SocietySeptember 24, 2016

Hello Caller: I think my underage sister and her boyfriend are having sex. What should I do?


In this week’s advice column, in-house psychotherapist Ms. X helps out a concerned big sister.

Dear Ms. X,

I am a 21 year old woman needing some help with how to advise my younger sister about sex stuff. She is nearly 16 and has a 17 year old boyfriend. You can probably imagine what my concerns are…

He is really nice but he is also a 17 year old guy with all that involves. And my sister seems quite mature at first but I am worried because this relationship means a lot to her and I think that will influence how she manages the sex stuff.

My mum works full time and she has taken her eye off the ball a bit. I’m not blaming her at all, she just had two kids and my sister is the youngest and our father isn’t around in any real way to support her/us. He is a birthdays and Xmas-type dad and actually lives in another city with his new family.

So I feel a real responsibility to my sister and that might be because I had some really horrible experiences when I was first sexually active. I chose people for all the wrong reasons, like “he said he likes me so I have to be nice/make out with him” and “well, everyone else here has hooked up so I guess it’s just him and me left”.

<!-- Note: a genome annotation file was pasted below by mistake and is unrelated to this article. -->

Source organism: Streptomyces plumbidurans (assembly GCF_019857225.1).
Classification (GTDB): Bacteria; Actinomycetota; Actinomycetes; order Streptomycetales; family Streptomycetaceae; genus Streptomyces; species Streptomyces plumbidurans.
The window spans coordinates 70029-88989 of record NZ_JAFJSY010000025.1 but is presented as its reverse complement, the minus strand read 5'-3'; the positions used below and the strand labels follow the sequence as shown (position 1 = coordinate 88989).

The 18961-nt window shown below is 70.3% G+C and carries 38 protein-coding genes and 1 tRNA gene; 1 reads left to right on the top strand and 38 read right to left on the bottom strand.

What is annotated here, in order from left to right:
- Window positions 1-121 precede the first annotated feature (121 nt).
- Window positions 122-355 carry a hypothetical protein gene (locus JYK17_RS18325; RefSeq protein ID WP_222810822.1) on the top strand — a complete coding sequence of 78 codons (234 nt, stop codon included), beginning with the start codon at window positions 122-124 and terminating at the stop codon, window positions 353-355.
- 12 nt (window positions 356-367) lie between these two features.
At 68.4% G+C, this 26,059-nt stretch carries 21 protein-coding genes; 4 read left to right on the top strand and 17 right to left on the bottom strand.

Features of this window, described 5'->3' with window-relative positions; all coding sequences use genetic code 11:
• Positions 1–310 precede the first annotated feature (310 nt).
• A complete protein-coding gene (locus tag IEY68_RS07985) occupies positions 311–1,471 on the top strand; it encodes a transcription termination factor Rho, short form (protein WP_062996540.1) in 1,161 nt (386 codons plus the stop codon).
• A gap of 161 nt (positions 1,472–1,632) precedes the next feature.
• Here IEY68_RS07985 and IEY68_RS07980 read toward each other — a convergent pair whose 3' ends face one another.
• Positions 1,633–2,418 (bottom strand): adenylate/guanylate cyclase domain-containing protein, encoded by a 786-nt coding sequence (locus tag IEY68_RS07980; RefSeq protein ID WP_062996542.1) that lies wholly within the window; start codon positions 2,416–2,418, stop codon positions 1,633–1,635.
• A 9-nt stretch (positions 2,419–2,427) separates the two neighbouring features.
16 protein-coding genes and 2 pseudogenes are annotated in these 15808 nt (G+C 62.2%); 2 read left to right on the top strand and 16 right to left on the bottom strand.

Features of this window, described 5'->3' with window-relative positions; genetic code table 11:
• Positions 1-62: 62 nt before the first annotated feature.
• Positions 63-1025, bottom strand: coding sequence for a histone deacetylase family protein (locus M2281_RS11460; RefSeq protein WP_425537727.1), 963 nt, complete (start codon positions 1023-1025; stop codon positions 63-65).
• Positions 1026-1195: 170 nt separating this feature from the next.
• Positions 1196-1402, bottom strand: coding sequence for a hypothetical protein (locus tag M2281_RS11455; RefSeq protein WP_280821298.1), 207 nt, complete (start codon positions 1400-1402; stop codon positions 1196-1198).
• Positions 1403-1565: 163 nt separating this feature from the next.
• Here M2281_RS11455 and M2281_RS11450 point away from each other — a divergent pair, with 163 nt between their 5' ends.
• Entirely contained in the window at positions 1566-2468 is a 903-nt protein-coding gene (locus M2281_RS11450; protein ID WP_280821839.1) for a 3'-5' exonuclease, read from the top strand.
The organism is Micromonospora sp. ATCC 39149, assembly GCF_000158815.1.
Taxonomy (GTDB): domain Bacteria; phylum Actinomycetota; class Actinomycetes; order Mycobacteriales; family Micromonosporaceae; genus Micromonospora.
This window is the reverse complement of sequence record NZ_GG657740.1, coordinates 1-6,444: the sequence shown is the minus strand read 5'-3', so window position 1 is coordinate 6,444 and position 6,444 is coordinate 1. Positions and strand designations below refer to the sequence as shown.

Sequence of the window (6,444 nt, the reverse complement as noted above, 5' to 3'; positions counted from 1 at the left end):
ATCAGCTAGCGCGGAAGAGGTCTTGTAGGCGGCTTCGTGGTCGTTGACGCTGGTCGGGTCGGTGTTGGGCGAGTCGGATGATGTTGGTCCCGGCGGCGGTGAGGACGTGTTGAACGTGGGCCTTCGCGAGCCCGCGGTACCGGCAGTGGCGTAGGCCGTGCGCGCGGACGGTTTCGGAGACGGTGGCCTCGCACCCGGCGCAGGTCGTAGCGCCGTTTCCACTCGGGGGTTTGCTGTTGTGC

I know that I had some self-esteem issues and just didn’t know how to be around guys, which is a bad mix. Also some of the messages from my peers were pretty fucked up – if you do get with a guy you are a slut and if you don’t you are frigid. Yay – you can’t win.

So my sister has actually chosen someone who seems to treat her really well but what I worry about specifically is the age of consent issue and both of them having enough decent information about contraception.

I have tried to raise this a few times with her but the age gap might be too large or she is embarrassed and she ends the conversation by leaving the room asap.

Is there anymore that I can do?

Concerned Big Sister


Hello CBS,

Congratulations on trying to help your sister out in a thoughtful way and commiserations on a very crappy but typical start to your sexual life.